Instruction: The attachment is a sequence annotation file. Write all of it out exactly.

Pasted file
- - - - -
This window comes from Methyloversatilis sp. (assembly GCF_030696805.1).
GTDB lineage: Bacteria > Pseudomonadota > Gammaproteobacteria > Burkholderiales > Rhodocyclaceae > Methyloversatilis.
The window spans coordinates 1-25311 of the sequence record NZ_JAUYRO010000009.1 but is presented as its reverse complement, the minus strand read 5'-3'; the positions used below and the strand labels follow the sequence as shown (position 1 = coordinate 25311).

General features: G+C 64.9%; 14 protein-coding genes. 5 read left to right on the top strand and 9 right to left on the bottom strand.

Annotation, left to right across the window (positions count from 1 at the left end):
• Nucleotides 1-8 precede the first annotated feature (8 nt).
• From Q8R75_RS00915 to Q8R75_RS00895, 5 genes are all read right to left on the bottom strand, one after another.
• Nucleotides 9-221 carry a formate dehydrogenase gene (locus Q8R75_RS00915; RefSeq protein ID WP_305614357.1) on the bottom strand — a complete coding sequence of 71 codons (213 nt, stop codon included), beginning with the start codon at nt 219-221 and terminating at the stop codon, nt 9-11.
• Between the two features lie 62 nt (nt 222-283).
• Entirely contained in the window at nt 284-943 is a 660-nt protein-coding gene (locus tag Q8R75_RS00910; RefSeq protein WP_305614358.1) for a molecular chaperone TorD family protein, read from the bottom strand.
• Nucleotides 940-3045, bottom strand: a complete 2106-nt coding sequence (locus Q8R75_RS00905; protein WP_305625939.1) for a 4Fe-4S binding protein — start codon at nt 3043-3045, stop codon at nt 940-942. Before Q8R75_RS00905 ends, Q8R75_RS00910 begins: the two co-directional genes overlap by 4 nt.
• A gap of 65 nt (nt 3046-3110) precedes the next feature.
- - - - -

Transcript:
This window comes from Methyloversatilis sp. (assembly GCF_030696805.1).
GTDB lineage: Bacteria > Pseudomonadota > Gammaproteobacteria > Burkholderiales > Rhodocyclaceae > Methyloversatilis.
The window spans coordinates 1-25311 of the sequence record NZ_JAUYRO010000009.1 but is presented as its reverse complement, the minus strand read 5'-3'; the positions used below and the strand labels follow the sequence as shown (position 1 = coordinate 25311).

General features: G+C 64.9%; 14 protein-coding genes. 5 read left to right on the top strand and 9 right to left on the bottom strand.

Annotation, left to right across the window (positions count from 1 at the left end):
• Nucleotides 1-8 precede the first annotated feature (8 nt).
• From Q8R75_RS00915 to Q8R75_RS00895, 5 genes are all read right to left on the bottom strand, one after another.
• Nucleotides 9-221 carry a formate dehydrogenase gene (locus Q8R75_RS00915; RefSeq protein ID WP_305614357.1) on the bottom strand — a complete coding sequence of 71 codons (213 nt, stop codon included), beginning with the start codon at nt 219-221 and terminating at the stop codon, nt 9-11.
• Between the two features lie 62 nt (nt 222-283).
• Entirely contained in the window at nt 284-943 is a 660-nt protein-coding gene (locus tag Q8R75_RS00910; RefSeq protein WP_305614358.1) for a molecular chaperone TorD family protein, read from the bottom strand.
• Nucleotides 940-3045, bottom strand: a complete 2106-nt coding sequence (locus Q8R75_RS00905; protein WP_305625939.1) for a 4Fe-4S binding protein — start codon at nt 3043-3045, stop codon at nt 940-942. Before Q8R75_RS00905 ends, Q8R75_RS00910 begins: the two co-directional genes overlap by 4 nt.
• A gap of 65 nt (nt 3046-3110) precedes the next feature.